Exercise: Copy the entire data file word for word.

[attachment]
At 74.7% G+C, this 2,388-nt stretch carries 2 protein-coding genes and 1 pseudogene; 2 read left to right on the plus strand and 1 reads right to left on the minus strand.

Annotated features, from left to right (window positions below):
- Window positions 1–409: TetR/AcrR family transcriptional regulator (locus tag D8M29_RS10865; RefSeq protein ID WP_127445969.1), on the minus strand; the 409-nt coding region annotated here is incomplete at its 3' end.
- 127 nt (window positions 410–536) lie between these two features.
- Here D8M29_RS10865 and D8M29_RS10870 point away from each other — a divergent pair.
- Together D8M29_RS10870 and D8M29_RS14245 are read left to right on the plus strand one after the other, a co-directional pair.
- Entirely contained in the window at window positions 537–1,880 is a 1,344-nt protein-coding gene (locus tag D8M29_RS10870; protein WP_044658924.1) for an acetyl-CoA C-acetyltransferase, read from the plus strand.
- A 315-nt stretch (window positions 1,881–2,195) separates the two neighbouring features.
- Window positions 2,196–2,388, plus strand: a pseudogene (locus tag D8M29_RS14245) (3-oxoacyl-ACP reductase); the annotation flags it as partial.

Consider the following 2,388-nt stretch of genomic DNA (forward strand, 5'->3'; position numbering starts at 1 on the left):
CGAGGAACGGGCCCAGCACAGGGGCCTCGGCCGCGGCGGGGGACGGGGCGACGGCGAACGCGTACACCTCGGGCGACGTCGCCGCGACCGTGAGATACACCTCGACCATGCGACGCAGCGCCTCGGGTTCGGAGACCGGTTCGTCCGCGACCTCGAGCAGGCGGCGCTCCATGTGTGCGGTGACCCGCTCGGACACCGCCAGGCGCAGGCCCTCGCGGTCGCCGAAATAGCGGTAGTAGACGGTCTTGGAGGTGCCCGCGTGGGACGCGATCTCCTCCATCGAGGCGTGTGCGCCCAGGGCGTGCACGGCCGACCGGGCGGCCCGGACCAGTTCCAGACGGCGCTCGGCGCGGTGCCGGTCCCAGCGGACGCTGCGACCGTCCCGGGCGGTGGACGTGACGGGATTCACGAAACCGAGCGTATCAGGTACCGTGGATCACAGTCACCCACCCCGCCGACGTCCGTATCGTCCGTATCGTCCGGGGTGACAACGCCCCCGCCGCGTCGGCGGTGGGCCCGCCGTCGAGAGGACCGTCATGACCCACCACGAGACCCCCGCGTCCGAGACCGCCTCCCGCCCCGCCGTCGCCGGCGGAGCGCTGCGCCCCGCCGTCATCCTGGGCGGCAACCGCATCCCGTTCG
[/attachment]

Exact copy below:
At 74.7% G+C, this 2,388-nt stretch carries 2 protein-coding genes and 1 pseudogene; 2 read left to right on the plus strand and 1 reads right to left on the minus strand.

Annotated features, from left to right (window positions below):
- Window positions 1–409: TetR/AcrR family transcriptional regulator (locus tag D8M29_RS10865; RefSeq protein ID WP_127445969.1), on the minus strand; the 409-nt coding region annotated here is incomplete at its 3' end.
- 127 nt (window positions 410–536) lie between these two features.
- Here D8M29_RS10865 and D8M29_RS10870 point away from each other — a divergent pair.
- Together D8M29_RS10870 and D8M29_RS14245 are read left to right on the plus strand one after the other, a co-directional pair.
- Entirely contained in the window at window positions 537–1,880 is a 1,344-nt protein-coding gene (locus tag D8M29_RS10870; protein WP_044658924.1) for an acetyl-CoA C-acetyltransferase, read from the plus strand.
- A 315-nt stretch (window positions 1,881–2,195) separates the two neighbouring features.
- Window positions 2,196–2,388, plus strand: a pseudogene (locus tag D8M29_RS14245) (3-oxoacyl-ACP reductase); the annotation flags it as partial.

Consider the following 2,388-nt stretch of genomic DNA (forward strand, 5'->3'; position numbering starts at 1 on the left):
CGAGGAACGGGCCCAGCACAGGGGCCTCGGCCGCGGCGGGGGACGGGGCGACGGCGAACGCGTACACCTCGGGCGACGTCGCCGCGACCGTGAGATACACCTCGACCATGCGACGCAGCGCCTCGGGTTCGGAGACCGGTTCGTCCGCGACCTCGAGCAGGCGGCGCTCCATGTGTGCGGTGACCCGCTCGGACACCGCCAGGCGCAGGCCCTCGCGGTCGCCGAAATAGCGGTAGTAGACGGTCTTGGAGGTGCCCGCGTGGGACGCGATCTCCTCCATCGAGGCGTGTGCGCCCAGGGCGTGCACGGCCGACCGGGCGGCCCGGACCAGTTCCAGACGGCGCTCGGCGCGGTGCCGGTCCCAGCGGACGCTGCGACCGTCCCGGGCGGTGGACGTGACGGGATTCACGAAACCGAGCGTATCAGGTACCGTGGATCACAGTCACCCACCCCGCCGACGTCCGTATCGTCCGTATCGTCCGGGGTGACAACGCCCCCGCCGCGTCGGCGGTGGGCCCGCCGTCGAGAGGACCGTCATGACCCACCACGAGACCCCCGCGTCCGAGACCGCCTCCCGCCCCGCCGTCGCCGGCGGAGCGCTGCGCCCCGCCGTCATCCTGGGCGGCAACCGCATCCCGTTCG